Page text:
The Chinese city of Luoyang will use drones to patrol exam rooms in an attempt to prevent students from cheating. The new surveillance method started being used this weekend during the National College Entrance Exam.
The exam, aka “the gaokao” is taken every year by up to 10 million students across the country and determines whether the student will have access to higher education and if so, to which universities they can attend.
This exam become known as “the most stressful examination in the world”, and for obvious reasons since about a quarter of the students get cut off annually and can’t attend university. So Luoyang is now going to use drones to strengthen their security measures and try to prevent students from receiving external help during the tests.
Local authorities tested this system last Friday in order to make sure it’ll work perfectly during the two days of exams. These drones can detect radio waves emitted by electronic devices – banned in the examination venues – that allow locating its source and notifying the staff where the offender is.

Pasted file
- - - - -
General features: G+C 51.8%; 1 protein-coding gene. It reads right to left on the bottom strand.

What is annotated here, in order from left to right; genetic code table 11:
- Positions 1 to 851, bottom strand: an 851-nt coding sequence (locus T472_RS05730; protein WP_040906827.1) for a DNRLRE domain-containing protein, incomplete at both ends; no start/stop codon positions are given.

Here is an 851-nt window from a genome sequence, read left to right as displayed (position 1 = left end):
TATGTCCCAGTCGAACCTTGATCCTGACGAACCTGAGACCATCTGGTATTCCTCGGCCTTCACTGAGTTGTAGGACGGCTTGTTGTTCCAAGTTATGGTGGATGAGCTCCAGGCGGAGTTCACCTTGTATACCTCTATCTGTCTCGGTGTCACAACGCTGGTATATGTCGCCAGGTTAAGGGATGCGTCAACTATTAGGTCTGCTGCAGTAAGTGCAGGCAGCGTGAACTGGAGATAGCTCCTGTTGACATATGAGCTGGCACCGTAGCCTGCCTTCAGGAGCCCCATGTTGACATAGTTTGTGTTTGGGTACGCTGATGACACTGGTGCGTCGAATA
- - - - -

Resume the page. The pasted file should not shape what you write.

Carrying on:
In previous years, the Chinese authorities have confiscated transmitters and other devices – which students used to cheat – hidden in clothing, glasses, pens and even inside the ears. China pretty much paralyzes every year during the “gaokao” since most of the traffic stops in cities across the country and in Beijing, for example, they set up anti-terrorism schemes, so that nothing interferes the exams.
The Chinese authorities have made the students well aware of the cheater-catching drones in hopes that the fear of being caught will reduce drastically the incidence of cheating. In case a student is caught cheating, not only are they prosecuted under Chinese law, they are also banned from the exams for three years.